Plant communities in peat bogs are affected by global change, but their ecological function is robust

Vital role in carbon sequestration maintained

Eerste auteur Bjorn Robroek in een van de onderzochte hoogvenen
First author Bjorn Robroek at work in one of the peat bogs

If all peat bogs in the world were to disappear, the amount of CO2 in the atmosphere would increase by two-thirds. A group of European biologists under the leadership of Utrecht University Prof Jos Verhoeven has studied how peat bogs react to climate change and increased levels of sulphur and nitrogen in the air. To their surprise, they discovered that these changes may cause plant species to disappear, but that these are replaced by others with a similar function in the ecosystem. The results of their study are published in Nature Communications on Friday 27th October.

Peat bogs cover only 3 percent of the earth’s surface, but they are estimated to store around 500 billion tonnes of carbon. That is the equivalent of 67 percent of the amount of carbon in the earth’s atmosphere. “We know that the changing climate and increases in nitrogen and sulphur in the atmosphere cause certain plant species to disappear from areas. That may also have strong consequences for certain biological functions in the area, like carbon sequestration by peat bogs”, explains first author Bjorn Robroek.

Previous study confirmed

Recent research, however, has shown that the biodiversity of peat bog plant communities is less affected by climate change than, for example, in grasslands or dune ecosystems. “Our research confirms this, and may also provide an explanation for it”, according to Robroek, who worked on the study for four years.

Entirely dependent on rainwater and airborne minerals

Hoogveen, foto Cornelia Mattiasson
Hoogveen, foto Cornelia Mattiasson

Peat bogs are wet areas with acidic soil and are very poor in plant nutrients. Changes in the climate and in the atmospheric chemistry are expected to immediately affect peat bogs, because they are higher in elevation than the nearby rivers and streams. They are therefore entirely dependent on rainwater and airborne minerals for their nutrients.

End of peat bogs

The plants and animals that live in peat bogs are adapted to these unique conditions. Moreover, they are indispensable for the continued survival of the peat bog ecosystem. That applies especially to peat mosses (Sphagnum spp.), which can hold water like a sponge. If the peat mosses would disappear due to climate change, that would mean the end for peat bogs.

56 Peat bog areas

Overzicht van de onderzochte hoogvenen
Geographical location of the 56 peat bogs in Belgium, Czech Republic, Denmark, Germany, Estonia, Finland, France, Great Britain, Ireland, Italy, Latvia, the Netherlands, Norway, Poland, Slovakia, Slovenia, Sweden and Switzerland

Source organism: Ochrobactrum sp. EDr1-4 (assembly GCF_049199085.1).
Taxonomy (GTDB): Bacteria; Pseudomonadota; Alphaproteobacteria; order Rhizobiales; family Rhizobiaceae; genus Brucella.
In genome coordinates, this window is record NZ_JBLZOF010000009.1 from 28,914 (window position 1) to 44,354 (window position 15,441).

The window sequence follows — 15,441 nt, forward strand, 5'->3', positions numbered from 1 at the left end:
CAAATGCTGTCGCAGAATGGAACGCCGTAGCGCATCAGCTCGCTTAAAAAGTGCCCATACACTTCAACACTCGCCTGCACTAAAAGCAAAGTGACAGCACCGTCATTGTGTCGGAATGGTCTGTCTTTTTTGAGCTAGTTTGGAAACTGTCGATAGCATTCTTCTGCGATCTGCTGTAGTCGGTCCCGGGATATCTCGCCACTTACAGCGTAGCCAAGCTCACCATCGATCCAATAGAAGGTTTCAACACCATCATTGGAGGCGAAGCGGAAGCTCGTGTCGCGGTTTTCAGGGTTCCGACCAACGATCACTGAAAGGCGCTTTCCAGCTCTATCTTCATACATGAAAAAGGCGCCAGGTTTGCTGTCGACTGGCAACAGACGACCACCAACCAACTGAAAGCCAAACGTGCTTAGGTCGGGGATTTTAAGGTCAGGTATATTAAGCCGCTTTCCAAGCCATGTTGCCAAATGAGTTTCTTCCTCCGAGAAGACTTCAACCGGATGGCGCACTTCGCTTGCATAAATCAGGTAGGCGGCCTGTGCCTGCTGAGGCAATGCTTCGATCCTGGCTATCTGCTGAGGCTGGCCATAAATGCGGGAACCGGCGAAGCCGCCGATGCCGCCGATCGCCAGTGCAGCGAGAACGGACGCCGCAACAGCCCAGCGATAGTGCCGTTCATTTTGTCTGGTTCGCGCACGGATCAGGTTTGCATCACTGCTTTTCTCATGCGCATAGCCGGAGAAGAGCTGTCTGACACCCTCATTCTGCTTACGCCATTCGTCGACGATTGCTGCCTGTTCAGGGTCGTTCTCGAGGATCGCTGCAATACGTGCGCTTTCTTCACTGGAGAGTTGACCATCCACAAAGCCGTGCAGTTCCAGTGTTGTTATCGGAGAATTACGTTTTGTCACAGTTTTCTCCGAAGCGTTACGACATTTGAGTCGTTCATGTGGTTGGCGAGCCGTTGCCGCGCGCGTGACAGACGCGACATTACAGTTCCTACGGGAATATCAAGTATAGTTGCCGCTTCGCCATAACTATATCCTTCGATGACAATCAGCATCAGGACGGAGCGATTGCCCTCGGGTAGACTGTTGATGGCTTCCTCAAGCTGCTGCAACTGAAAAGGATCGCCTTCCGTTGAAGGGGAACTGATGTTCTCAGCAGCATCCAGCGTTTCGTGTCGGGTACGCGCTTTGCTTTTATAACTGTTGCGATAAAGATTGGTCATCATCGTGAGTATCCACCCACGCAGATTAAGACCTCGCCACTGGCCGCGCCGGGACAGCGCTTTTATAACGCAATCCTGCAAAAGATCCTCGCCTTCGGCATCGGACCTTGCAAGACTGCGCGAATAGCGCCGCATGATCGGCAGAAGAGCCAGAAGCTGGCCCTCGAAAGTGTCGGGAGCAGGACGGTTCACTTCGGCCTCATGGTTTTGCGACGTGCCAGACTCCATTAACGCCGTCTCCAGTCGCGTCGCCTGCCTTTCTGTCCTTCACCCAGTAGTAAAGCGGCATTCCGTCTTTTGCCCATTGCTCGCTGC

The biologists studied the effects of climate change and the increase in airborne nitrogen and sulphur by comparing 56 peat bogs across Europe. In each peat bog, they inventoried which plant species occurred in the area. They then analysed the relationships between the species composition, the local climatic conditions and the atmospheric deposition of nitrogen and sulphur. This indicated that there are clear differences in vegetation between individual peat bogs, but remarkably they all displayed similar levels of biodiversity - the number of different species in each area.

Opposing preferences

Further analysis showed that two clusters of plants can be identified that usually grow together. The difference between the clusters is that they have opposing preferences for certain conditions. One group thrives under higher temperatures and precipitation, while the other prefers slightly lower temperatures and less precipitation. The data showed that the absence of species with certain functions is compensated by the presence of species from the other cluster with the same functions. In this way, the peat bog can continue to function properly even if the plant species composition shifts as a result of environmental change.

500 billion tonnes of carbon

That is good news, considering the estimated 500 billion tonnes of carbon that lies sequestered in peat bogs around the world. However, the continued existence of peat bogs remains vulnerable. Most European peat bogs have either disappeared or been seriously affected by human activity. “It is therefore vital that the existing peat bogs are not damaged by drainage or other major interventions”, according to research leader Prof Jos Verhoeven from Utrecht University.

This study was financed in part by NWO-ALW and the Netherlands Foundation for the Preservation of Irish Bogs, and is part of the BiodivERsA-PEATBOG project, which is financed as an ERA-net project within the European Union’s 6th Framework Programme for Research. In the final phase, Bjorn Robroek received financing from the Ecole Polytechnique Fédérale de Lausanne, Switzerland and the University of Southampton, United Kingdom.


Taxonomic and functional turnover are decoupled in European peat bogs
Bjorn J. M. Robroek*, Vincent E. J. Jassey, Richard J. Payne, Magalí Martí, Luca Bragazza, Albert Bleeker, Alexandre Buttler, Simon J. M. Caporn, Nancy B. Dise, Jens Kattge, Katarzyna Zając, Bo H. Svensson, Jasper van Ruijven, Jos T. A. Verhoeven*
Nature Communications, 27th October, DOI 10.1038/s41467-017-01350-5

* Affiliated with Utrecht University; Bjorn Robroek has worked at the University of Southampton since March 2017.

Pathways to sustainability

This study is part of the interdisciplinary research programme Pathways to Sustainability of Utrecht University.

More information